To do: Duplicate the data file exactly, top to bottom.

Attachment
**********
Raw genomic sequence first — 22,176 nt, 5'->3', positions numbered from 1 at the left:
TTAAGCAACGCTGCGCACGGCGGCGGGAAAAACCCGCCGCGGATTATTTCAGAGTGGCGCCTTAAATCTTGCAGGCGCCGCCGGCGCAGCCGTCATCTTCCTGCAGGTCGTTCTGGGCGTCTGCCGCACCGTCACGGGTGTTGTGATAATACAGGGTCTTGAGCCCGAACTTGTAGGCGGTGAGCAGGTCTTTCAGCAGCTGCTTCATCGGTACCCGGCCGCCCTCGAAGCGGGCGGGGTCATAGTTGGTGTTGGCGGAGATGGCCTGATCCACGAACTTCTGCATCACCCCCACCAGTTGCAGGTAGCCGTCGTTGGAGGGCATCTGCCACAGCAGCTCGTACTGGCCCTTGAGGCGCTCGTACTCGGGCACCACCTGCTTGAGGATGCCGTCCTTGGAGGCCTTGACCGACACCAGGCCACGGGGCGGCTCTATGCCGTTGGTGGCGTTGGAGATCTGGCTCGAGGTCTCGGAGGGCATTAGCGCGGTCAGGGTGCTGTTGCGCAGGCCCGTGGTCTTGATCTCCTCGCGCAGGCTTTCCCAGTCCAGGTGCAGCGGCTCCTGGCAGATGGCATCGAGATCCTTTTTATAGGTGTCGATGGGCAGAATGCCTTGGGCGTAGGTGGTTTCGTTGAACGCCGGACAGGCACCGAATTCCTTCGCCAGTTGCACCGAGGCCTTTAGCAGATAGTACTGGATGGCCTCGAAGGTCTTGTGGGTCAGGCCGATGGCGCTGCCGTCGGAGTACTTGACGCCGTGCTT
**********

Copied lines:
Raw genomic sequence first — 22,176 nt, 5'->3', positions numbered from 1 at the left:
TTAAGCAACGCTGCGCACGGCGGCGGGAAAAACCCGCCGCGGATTATTTCAGAGTGGCGCCTTAAATCTTGCAGGCGCCGCCGGCGCAGCCGTCATCTTCCTGCAGGTCGTTCTGGGCGTCTGCCGCACCGTCACGGGTGTTGTGATAATACAGGGTCTTGAGCCCGAACTTGTAGGCGGTGAGCAGGTCTTTCAGCAGCTGCTTCATCGGTACCCGGCCGCCCTCGAAGCGGGCGGGGTCATAGTTGGTGTTGGCGGAGATGGCCTGATCCACGAACTTCTGCATCACCCCCACCAGTTGCAGGTAGCCGTCGTTGGAGGGCATCTGCCACAGCAGCTCGTACTGGCCCTTGAGGCGCTCGTACTCGGGCACCACCTGCTTGAGGATGCCGTCCTTGGAGGCCTTGACCGACACCAGGCCACGGGGCGGCTCTATGCCGTTGGTGGCGTTGGAGATCTGGCTCGAGGTCTCGGAGGGCATTAGCGCGGTCAGGGTGCTGTTGCGCAGGCCCGTGGTCTTGATCTCCTCGCGCAGGCTTTCCCAGTCCAGGTGCAGCGGCTCCTGGCAGATGGCATCGAGATCCTTTTTATAGGTGTCGATGGGCAGAATGCCTTGGGCGTAGGTGGTTTCGTTGAACGCCGGACAGGCACCGAATTCCTTCGCCAGTTGCACCGAGGCCTTTAGCAGATAGTACTGGATGGCCTCGAAGGTCTTGTGGGTCAGGCCGATGGCGCTGCCGTCGGAGTACTTGACGCCGTGCTT